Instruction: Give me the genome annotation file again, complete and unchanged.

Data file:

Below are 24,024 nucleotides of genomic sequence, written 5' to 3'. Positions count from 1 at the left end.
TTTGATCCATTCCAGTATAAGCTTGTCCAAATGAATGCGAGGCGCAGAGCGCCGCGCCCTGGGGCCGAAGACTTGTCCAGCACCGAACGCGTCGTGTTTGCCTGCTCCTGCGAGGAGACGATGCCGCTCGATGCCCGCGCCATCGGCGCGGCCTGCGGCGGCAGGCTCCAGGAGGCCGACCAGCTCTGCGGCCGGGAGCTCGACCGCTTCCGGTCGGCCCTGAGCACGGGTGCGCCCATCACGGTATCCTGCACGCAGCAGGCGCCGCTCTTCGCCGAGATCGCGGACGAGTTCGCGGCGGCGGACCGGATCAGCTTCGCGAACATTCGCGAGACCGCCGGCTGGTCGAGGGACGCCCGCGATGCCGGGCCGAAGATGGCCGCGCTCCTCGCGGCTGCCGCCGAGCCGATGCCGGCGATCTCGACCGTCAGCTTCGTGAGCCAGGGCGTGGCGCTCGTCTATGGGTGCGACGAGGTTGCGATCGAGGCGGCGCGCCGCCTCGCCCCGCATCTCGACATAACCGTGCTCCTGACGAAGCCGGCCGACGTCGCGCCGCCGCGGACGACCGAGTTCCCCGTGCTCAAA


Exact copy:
Below are 24,024 nucleotides of genomic sequence, written 5' to 3'. Positions count from 1 at the left end.
TTTGATCCATTCCAGTATAAGCTTGTCCAAATGAATGCGAGGCGCAGAGCGCCGCGCCCTGGGGCCGAAGACTTGTCCAGCACCGAACGCGTCGTGTTTGCCTGCTCCTGCGAGGAGACGATGCCGCTCGATGCCCGCGCCATCGGCGCGGCCTGCGGCGGCAGGCTCCAGGAGGCCGACCAGCTCTGCGGCCGGGAGCTCGACCGCTTCCGGTCGGCCCTGAGCACGGGTGCGCCCATCACGGTATCCTGCACGCAGCAGGCGCCGCTCTTCGCCGAGATCGCGGACGAGTTCGCGGCGGCGGACCGGATCAGCTTCGCGAACATTCGCGAGACCGCCGGCTGGTCGAGGGACGCCCGCGATGCCGGGCCGAAGATGGCCGCGCTCCTCGCGGCTGCCGCCGAGCCGATGCCGGCGATCTCGACCGTCAGCTTCGTGAGCCAGGGCGTGGCGCTCGTCTATGGGTGCGACGAGGTTGCGATCGAGGCGGCGCGCCGCCTCGCCCCGCATCTCGACATAACCGTGCTCCTGACGAAGCCGGCCGACGTCGCGCCGCCGCGGACGACCGAGTTCCCCGTGCTCAAA